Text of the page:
Often, it is the case that we can formulate *many *equivalent definitions for some concept. When this happens you may run across the abbreviation TFAE, which stands for “The following are equivalent.” A TFAE proof consists of showing that a host of different statements actually define the same concept.

Since we have been discussing primes in this section (mainly as an example of a concept with more than one equivalent definition), this seems like a reasonable time to make some explorations relative to prime numbers. We’ll begin in the third century B.C. Eratosthenes of Cyrene was a Greek Mathematician and Astronomer who is remembered to this day for his many accomplishments. He was a librarian at the great library of Alexandria. He made measurements of the Earth’s circumference and the distances of the Sun and Moon that were remarkably accurate, but probably his most remembered achievement is the “sieve” method for finding primes. Indeed, the sieve of Eratosthenes is still of importance in mathematical research. Basically, the sieve method consists of creating a very long list of natural numbers and then crossing off all the numbers that aren’t primes (a positive integer that isn’t \(1\), and isn’t a prime is called **composite**). This process is carried out in stages. First, we circle \(2\) and then cross off every number that has \(2\) as a factor – thus we’ve identified \(2\) as the first prime number and eliminated a whole bunch of numbers that aren’t prime. The first number that hasn’t been eliminated at this stage is \(3\), we circle it (indicating that \(3\) is the second prime number) and then cross off every number that has \(3\) as a factor. Note that some numbers (for example, \(6\) and \(12\)) will have been crossed off more than once! In the third stage of the sieve process, we circle \(5\), which is the smallest number that hasn’t yet been crossed off, and then cross off all multiples of \(5\). The first three stages in the sieve method are shown in Figure \(1.2.1\).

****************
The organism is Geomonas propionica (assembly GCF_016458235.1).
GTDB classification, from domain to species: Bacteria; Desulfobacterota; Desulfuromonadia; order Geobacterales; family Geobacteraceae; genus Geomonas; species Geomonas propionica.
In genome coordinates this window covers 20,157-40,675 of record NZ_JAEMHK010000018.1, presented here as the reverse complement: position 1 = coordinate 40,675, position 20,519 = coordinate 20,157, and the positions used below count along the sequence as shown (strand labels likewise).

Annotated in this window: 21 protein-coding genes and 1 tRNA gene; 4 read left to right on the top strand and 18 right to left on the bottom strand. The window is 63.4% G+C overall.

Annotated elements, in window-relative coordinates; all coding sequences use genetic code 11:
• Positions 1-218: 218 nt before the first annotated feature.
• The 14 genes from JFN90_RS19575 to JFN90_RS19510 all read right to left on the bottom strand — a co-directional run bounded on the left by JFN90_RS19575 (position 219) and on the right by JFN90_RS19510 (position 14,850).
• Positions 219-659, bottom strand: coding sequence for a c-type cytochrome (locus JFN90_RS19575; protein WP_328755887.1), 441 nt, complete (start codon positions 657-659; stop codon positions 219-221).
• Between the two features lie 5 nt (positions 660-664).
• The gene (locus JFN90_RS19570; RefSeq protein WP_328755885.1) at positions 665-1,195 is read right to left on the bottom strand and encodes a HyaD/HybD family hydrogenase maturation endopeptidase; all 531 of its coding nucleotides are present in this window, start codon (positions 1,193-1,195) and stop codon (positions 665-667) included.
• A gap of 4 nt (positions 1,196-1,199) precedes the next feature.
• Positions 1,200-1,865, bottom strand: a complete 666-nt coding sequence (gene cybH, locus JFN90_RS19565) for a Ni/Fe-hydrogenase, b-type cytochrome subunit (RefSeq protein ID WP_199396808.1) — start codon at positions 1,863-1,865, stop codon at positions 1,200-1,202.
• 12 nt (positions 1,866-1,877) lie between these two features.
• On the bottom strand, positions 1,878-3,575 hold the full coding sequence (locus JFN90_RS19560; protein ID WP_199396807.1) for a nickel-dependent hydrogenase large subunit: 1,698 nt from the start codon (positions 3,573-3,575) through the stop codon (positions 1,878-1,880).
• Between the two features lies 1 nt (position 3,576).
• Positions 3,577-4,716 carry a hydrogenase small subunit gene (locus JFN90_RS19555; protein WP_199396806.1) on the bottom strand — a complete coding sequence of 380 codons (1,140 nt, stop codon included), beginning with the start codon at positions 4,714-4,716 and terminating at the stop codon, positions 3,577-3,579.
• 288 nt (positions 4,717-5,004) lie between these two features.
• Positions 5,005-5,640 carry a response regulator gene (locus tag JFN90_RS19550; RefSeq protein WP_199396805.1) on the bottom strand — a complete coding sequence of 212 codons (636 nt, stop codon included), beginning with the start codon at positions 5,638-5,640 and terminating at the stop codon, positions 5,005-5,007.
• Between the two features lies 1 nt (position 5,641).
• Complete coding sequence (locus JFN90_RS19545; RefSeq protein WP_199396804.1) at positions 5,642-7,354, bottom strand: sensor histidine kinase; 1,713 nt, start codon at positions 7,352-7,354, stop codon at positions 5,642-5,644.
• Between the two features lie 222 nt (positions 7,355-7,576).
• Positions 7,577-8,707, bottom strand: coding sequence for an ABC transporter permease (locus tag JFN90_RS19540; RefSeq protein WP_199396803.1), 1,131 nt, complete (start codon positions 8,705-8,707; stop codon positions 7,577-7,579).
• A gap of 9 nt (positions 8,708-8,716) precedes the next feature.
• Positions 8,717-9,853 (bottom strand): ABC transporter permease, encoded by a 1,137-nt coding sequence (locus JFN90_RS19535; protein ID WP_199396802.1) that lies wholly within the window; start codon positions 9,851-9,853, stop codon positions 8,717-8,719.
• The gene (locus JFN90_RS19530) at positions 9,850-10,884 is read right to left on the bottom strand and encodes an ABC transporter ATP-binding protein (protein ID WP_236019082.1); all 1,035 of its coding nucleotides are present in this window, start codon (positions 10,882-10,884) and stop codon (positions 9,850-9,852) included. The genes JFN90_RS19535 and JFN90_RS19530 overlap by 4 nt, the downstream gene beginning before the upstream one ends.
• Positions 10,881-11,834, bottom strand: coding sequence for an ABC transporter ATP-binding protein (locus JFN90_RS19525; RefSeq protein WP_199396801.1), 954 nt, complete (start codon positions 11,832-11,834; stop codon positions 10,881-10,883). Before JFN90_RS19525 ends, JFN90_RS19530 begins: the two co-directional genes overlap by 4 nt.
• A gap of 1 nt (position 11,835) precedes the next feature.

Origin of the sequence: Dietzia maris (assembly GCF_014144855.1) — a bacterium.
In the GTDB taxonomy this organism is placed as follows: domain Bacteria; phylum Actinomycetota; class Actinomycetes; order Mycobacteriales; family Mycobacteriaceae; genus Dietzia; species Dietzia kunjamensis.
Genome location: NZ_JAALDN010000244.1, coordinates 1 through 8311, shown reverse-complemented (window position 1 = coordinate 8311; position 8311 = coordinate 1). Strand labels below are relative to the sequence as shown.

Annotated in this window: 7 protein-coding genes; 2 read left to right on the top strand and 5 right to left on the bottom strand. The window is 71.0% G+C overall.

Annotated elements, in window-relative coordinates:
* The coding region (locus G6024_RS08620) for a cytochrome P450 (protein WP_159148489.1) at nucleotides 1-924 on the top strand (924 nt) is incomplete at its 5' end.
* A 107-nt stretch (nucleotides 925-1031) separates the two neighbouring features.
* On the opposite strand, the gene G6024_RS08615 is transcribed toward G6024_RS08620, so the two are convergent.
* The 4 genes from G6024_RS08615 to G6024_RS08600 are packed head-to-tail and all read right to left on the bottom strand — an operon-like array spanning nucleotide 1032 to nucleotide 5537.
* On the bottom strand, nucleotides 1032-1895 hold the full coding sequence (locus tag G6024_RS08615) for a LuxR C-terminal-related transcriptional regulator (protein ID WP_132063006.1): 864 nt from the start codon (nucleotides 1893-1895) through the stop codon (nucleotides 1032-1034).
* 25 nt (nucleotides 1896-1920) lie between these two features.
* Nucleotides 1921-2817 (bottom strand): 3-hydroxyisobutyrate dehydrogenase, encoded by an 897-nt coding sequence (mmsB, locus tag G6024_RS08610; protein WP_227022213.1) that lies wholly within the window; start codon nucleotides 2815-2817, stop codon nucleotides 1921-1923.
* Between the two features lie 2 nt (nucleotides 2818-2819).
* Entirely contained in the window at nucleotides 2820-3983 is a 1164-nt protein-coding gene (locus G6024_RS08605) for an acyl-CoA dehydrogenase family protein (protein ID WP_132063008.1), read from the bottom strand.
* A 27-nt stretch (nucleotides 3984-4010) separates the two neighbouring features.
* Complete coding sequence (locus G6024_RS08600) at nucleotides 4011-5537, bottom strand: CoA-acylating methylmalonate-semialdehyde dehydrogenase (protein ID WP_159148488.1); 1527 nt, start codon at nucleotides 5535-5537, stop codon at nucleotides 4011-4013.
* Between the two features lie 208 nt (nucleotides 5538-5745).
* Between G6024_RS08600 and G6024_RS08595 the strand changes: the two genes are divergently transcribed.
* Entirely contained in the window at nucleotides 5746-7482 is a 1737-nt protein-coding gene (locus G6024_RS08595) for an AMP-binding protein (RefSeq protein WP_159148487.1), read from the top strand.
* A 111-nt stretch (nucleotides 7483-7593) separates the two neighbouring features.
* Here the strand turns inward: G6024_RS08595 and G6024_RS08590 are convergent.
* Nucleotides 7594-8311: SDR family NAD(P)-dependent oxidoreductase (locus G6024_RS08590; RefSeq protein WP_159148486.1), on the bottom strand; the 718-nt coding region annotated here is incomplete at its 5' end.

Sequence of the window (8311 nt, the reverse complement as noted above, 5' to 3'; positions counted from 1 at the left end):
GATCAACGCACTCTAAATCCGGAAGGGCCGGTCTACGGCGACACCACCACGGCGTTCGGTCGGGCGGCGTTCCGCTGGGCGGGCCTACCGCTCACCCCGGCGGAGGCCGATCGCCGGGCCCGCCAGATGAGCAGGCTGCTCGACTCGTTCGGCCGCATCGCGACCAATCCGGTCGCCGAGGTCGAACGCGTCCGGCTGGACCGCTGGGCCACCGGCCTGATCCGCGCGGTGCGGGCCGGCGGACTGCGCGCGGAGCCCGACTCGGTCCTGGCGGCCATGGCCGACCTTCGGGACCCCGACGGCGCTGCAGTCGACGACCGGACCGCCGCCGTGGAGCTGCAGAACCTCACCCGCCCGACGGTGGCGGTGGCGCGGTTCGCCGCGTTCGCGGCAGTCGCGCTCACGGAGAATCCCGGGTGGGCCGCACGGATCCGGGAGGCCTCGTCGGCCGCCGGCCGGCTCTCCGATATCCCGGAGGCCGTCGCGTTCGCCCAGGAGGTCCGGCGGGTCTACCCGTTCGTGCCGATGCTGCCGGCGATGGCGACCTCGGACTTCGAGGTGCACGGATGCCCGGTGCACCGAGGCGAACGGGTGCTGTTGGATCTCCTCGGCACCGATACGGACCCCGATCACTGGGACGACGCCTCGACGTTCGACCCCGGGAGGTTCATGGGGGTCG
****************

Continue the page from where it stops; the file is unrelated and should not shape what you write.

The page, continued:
It is interesting to note that the sieve gives us a means of finding all the primes up to \(p^2\) by using the primes up to (but not including) \(p\). For example, to find all the primes less than \(13^2 = 169\), we need only use \(2\), \(3\), \(5\), \(7\) and \(11\) in the sieve.

Despite the fact that one can find primes using this simple mechanical method, the way that prime numbers are distributed amongst the integers is very erratic. Nearly any statement that purports to show some regularity in the distribution of the primes will turn out to be false. Here are two such false conjectures regarding prime numbers.

Whenever \(p\) is a prime number, \(2^p − 1\) is also a prime.

The polynomial \(x^2 − 31x + 257\) evaluates to a prime number whenever \(x\) is a natural number.

In the exercises for this section, you will be asked to explore these statements further.